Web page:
U.S. chip-industry and venture-capital firms have invested in China’s chip-sector, endangering America’s top global position in the industry and allegedly threatening the nation’s national security, the Wall Street Journal reported.
U.S. venture capital firms, private investors and chip-industry companies have made 58 investment deals with China’s semiconductor industry between 2017 and 2020, according to an investigation by the Wall Street Journal. These investments could threaten U.S. dominance in the chip-sector as China advances in the industry.
Intel Corp., a major chip company, is supporting and aiding a Chinese company called Primarius Technologies Co., which creates chips that American companies currently dominate in producing, according to the outlet. Silicon Valley firms Sequoia Capital, Lightspeed Venture Partners, Matrix Partners and Redpoint Ventures have reportedly made at least 67 investments with Chinese chip-sector companies.
Walden International, based in San Francisco, has 25 investments in Chinese semiconductors between 2017 and 2020, according to the outlet. Meanwhile, Sequoia Capital China made at least 40 investments since 2020. (RELATED: REPORT: China Overtakes US For Foreign Business Investments)
Intel Capital said that their investments in China amount to less than 10% of their global deals, according to the outlet. Sequoia and Redpoint told the outlet that the deals are done by their China-based counterparts that are separate from their Silicon Valley offices and funds.
Semiconductors, which manufacture smartphones, nuclear weapons and artificial intelligence, have been understocked globally throughout the last year due to the COVID-19 pandemic, the outlet reported.
Semiconductor chip shortage in US. Congress poised to support more than $50 billion in investments and WSJ reports on US firms increasing their investments in China to support CCP policies. Time to review outbound investment. https://t.co/7qjHvgT6Jb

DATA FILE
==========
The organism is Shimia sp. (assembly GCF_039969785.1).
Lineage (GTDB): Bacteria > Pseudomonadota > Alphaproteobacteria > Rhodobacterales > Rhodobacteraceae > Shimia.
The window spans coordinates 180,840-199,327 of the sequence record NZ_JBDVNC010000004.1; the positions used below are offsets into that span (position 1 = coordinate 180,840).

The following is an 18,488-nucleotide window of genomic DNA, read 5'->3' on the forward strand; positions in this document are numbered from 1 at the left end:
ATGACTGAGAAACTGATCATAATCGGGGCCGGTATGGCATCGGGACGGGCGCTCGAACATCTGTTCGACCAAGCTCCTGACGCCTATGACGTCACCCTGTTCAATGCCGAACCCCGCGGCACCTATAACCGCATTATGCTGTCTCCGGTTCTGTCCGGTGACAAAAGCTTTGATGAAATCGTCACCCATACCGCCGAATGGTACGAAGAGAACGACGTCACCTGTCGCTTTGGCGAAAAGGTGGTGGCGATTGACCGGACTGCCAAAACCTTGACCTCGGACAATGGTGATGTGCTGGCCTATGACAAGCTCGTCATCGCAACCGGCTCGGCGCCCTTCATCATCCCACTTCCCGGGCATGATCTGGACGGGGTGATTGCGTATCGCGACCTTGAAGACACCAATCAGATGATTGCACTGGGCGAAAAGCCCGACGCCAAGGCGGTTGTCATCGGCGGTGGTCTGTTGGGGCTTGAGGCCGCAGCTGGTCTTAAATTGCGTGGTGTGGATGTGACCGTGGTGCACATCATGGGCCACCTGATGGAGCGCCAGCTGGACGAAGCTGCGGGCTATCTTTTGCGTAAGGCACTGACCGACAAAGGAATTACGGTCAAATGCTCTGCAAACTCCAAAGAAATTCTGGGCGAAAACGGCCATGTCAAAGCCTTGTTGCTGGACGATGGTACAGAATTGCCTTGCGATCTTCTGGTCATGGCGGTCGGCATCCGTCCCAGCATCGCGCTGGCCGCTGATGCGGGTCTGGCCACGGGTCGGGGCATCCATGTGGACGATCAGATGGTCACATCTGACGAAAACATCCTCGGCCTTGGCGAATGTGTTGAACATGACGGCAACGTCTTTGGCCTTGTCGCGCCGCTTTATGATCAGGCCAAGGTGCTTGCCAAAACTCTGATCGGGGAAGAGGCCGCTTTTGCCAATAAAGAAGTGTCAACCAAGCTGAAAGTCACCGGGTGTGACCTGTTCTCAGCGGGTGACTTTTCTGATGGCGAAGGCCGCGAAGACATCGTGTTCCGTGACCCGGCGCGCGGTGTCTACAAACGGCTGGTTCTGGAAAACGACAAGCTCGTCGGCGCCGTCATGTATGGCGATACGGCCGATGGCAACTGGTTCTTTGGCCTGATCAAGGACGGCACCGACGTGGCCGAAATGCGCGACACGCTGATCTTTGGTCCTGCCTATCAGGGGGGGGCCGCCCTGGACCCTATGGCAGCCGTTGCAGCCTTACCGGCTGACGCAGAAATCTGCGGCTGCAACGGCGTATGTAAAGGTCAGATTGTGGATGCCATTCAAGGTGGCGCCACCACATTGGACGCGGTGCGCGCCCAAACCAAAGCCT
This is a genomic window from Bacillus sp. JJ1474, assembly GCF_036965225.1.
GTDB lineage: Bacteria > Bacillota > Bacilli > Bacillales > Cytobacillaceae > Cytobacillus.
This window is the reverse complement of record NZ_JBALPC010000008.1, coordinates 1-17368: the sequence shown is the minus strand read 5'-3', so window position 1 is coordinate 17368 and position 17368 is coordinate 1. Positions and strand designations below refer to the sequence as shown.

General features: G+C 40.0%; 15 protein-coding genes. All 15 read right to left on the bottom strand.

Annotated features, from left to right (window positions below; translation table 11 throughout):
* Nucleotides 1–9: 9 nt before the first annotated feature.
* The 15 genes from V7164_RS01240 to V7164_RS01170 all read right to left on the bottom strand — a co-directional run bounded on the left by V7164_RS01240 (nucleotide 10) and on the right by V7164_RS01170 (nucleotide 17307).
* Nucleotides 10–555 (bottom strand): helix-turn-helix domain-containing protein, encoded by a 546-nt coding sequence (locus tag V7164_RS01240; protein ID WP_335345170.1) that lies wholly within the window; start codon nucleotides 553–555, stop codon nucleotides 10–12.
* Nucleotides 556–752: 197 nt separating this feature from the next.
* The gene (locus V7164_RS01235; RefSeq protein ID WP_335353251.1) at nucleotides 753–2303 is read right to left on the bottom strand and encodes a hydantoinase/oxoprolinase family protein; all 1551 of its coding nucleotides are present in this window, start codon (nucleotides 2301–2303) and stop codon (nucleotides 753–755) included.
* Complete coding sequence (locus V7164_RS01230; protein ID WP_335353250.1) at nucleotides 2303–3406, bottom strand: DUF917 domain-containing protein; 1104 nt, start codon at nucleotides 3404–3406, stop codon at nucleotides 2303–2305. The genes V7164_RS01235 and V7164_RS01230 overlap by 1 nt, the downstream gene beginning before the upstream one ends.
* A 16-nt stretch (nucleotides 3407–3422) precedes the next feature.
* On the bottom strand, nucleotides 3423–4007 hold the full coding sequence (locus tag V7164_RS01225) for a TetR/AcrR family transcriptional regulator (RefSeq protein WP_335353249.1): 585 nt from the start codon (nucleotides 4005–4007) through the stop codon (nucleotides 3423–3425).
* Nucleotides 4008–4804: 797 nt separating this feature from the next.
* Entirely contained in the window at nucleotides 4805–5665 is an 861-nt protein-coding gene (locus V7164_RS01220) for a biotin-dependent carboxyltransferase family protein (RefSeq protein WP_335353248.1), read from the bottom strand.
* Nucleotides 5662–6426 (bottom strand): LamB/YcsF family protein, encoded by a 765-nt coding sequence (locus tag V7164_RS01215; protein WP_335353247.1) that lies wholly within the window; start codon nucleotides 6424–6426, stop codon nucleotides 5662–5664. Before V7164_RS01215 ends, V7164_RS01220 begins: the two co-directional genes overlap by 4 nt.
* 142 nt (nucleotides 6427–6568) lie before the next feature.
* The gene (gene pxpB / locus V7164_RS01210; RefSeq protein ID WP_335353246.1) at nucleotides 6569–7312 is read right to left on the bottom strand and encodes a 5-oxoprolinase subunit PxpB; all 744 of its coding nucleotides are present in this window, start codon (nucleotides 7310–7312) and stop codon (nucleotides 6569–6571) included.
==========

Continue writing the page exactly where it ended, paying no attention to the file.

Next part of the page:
— Michael Wessel (@MWesselDC) November 12, 2021
Since 2017, there have been roughly 14 to 15 deals between U.S. companies and China’s chip-sector, according to the outlet. During that time, U.S. lawmakers had pushed to block the U.S. and China from investing in one another’s chip companies.
As Beijing is becoming increasingly more self-sufficient in chips, U.S. officials have contemplated closing gaps in regulation between the two nations due to national security concerns, according to the outlet. National security advisor Jake Sullivan said in July that President Joe Biden’s administration is examining the significance of China’s technological advancements.
“[The administration is] looking at the impact of outbound U.S. investment flows that could circumvent the spirit of export controls or otherwise enhance the technological capacity of our competitors in ways that harm our national security,” Sullivan said in his July speech.
Legislators and White House national security personnel are pushing to introduce legislation that would monitor outbound U.S. investments and overseas supply chains and tech-industry resources to China and Russia by scrutinizing investments not covered by export controls or the Committee on Foreign Investment, according to the WSJ.
“For too long, corporate interests have prioritized their bottom lines without regard to the broader American economy or our national security,” Democratic Pennsylvania Sen. Bob Casey, a co-sponsor of the bill, said in a statement, the outlet reported. Republican Texas Sen. John Cornyn is also sponsoring the legislation.
A U.S.-China Business Council spokesperson said that current export controls are enough to ensure and protect national security, the outlet reported.
U.S. companies have become attracted to major tax breaks created by China’s State Council in Aug. 2020, which upgraded a set of financial incentives for electronic design automation (EDA) software tools that are used for designing and testing chips, the outlet reported. This could potentially lead to government funding to boost the chips’ valuation and growth.